The Dovetail Cultural Resource Group Lecture
“It’s been a remarkable journey.” With those words Kitty Ferguson describes her thirty years knowing and writing about Stephen Hawking. When she first met him in 1989, he had recently published his A Brief History of Time. He was also already trapped silent in a wheelchair, able to shift just one or two fingers to operate his communications system, tediously, word by word. The inexorable progress of Motor Neuron Disease had begun more than twenty-five years earlier when he was a first-year graduate student in the University of Cambridge.
Hawking’s legacy consists of more than stunning ideas, scientific advances and theories. His adventurous spirit ensnared a generation of younger scientists. He gave a priceless gift of inspiration to disabled people and others of us who have had to adjust our attitudes about disability.
Who was this man? This scientist who so often changed his mind and undermined his own previous discoveries . . . who bequeathed to his field questions others will spend decades answering . . . who took readers and lecture audiences laughing into black holes and to the origin of the universe . . . who toughed it out against odds that would have destroyed almost anyone else?
Stephen Hawking relished his work and life in a manner totally his own, an enigma even to those who knew him best. In spite of the difficulties, his was a life well lived.
Speaker: Kitty Ferguson
Kitty Ferguson graduated from the Juilliard School of Music in 1966 and for twenty years followed a successful career in music – an unlikely background for someone who would become the chief chronicler of the life and science of legendary physicist Stephen Hawking. She first met Hawking in Cambridge in 1989. Her first book about him, written with his help, was Stephen Hawking: Quest for a Theory of Everything (1991), a worldwide bestseller. Over thirty years, she has kept his story up to date in four revised editions, concluding with Stephen Hawking: A Life Well Lived, which appeared in March 2019, a year after his death. Ferguson has been much praised for her in-depth, sensitive treatment of Hawking’s personal story and her ability to make complicated science accessible to non-scientists. In 2000, she helped Hawking translate the jargon of physics into everyday language for his book Universe in a Nutshell.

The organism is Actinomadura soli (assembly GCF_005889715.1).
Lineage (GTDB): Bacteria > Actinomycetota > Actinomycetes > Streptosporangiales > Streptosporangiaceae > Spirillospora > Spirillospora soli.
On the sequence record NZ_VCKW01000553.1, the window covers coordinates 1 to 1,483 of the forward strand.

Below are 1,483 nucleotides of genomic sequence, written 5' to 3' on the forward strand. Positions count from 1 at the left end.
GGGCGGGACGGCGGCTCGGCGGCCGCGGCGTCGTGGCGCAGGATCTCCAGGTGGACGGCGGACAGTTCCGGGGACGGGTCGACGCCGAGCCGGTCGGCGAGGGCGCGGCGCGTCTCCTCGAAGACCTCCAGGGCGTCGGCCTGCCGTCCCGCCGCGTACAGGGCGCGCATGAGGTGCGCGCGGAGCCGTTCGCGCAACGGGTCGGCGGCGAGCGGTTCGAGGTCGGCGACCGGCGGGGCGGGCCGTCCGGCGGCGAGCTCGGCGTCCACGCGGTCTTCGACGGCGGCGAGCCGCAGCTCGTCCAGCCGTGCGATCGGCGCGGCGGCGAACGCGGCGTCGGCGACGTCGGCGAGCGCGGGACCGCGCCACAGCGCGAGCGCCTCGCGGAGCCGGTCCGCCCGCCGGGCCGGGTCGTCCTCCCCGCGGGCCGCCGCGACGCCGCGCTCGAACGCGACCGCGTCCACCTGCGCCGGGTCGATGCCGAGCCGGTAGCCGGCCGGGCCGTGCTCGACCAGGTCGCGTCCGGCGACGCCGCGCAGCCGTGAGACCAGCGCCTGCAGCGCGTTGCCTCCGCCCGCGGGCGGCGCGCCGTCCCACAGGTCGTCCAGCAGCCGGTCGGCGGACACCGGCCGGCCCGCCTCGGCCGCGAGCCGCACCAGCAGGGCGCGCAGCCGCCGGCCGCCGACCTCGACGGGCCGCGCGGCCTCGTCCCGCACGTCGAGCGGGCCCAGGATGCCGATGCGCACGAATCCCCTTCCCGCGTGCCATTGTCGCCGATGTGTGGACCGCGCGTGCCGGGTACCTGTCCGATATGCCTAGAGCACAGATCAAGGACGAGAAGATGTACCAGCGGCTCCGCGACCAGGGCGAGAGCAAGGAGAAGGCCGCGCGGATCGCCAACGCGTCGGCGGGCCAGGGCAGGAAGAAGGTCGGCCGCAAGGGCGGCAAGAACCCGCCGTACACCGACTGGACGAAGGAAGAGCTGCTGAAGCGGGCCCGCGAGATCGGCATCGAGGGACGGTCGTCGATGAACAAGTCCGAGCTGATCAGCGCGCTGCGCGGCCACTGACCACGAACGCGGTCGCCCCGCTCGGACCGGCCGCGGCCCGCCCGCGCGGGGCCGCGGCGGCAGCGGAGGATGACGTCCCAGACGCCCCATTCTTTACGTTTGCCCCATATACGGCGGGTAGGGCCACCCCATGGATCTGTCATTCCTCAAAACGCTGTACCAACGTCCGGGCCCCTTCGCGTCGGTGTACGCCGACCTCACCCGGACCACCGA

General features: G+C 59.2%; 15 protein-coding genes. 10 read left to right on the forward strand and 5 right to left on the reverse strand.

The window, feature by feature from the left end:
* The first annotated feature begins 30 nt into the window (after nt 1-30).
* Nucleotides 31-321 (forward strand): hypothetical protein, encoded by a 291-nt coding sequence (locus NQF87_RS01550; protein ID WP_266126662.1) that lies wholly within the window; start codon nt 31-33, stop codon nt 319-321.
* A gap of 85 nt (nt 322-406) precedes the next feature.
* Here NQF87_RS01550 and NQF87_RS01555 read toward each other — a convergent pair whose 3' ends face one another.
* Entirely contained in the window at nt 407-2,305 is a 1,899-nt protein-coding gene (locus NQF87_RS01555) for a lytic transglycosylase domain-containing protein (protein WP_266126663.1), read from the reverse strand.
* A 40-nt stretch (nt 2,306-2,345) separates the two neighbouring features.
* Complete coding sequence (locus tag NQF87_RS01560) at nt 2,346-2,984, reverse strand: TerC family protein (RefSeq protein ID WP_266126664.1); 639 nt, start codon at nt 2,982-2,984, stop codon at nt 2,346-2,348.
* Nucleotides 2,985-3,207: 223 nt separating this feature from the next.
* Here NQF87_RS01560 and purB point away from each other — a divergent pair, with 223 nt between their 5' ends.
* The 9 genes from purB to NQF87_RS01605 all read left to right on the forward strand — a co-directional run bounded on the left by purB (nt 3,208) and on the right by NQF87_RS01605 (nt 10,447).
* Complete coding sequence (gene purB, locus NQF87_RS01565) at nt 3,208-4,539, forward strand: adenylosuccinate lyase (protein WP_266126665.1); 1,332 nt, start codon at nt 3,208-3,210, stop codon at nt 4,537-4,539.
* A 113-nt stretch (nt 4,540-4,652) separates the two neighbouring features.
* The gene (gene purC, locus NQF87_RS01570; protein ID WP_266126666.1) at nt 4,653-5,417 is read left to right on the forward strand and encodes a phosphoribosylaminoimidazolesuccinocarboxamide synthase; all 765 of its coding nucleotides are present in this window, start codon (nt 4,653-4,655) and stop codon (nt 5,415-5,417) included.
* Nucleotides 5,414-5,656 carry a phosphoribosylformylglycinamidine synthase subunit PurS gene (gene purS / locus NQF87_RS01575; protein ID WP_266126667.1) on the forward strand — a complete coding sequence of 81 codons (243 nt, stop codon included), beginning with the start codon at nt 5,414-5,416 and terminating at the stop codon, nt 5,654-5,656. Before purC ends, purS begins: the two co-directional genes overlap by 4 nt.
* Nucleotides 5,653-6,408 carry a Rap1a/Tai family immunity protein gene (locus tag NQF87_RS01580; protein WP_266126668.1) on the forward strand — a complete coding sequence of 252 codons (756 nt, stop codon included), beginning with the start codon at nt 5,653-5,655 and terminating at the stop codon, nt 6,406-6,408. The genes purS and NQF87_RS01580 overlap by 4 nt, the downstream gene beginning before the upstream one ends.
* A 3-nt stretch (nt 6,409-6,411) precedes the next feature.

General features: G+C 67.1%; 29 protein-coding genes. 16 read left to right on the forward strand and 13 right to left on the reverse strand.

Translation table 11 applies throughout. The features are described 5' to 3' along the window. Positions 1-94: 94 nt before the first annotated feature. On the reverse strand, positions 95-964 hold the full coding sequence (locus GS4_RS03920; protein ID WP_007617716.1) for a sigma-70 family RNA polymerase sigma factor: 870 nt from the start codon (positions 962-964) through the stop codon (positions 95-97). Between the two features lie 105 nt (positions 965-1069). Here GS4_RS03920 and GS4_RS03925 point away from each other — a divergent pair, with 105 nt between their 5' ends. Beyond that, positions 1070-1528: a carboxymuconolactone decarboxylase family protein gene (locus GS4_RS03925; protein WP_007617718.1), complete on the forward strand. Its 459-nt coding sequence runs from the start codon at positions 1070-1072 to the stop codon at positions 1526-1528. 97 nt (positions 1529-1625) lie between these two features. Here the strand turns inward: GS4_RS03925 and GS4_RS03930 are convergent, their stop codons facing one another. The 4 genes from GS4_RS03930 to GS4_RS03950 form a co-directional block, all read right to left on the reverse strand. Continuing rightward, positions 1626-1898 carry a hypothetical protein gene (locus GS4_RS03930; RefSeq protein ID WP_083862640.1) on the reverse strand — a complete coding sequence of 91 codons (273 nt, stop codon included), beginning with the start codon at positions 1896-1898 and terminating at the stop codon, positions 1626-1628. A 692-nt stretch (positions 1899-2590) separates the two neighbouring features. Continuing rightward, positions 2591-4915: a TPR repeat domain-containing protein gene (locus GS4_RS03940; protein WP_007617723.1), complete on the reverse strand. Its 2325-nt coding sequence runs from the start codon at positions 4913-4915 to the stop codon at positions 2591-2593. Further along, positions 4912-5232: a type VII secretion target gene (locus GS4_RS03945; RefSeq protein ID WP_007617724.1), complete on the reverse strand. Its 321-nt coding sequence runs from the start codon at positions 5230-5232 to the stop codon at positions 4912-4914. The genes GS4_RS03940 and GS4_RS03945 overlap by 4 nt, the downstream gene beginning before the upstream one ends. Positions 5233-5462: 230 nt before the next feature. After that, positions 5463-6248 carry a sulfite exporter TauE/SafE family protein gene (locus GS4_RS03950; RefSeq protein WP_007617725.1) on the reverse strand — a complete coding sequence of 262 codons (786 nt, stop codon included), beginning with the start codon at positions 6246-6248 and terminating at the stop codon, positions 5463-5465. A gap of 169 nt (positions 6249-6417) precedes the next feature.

Of her nine books about subjects in the history and philosophy of science, Ferguson’s particular favorites are The Fire in the Equations: Science, Religion, and the Search for God, and a double biography, Tycho and Kepler, focusing on these two men’s brief, dysfunctional, enormously fruitful collaboration.
Ferguson traces her love and understanding of science to her childhood. Her father, also a musician, had a passion for science and mathematics and a gift for explaining them to his young children.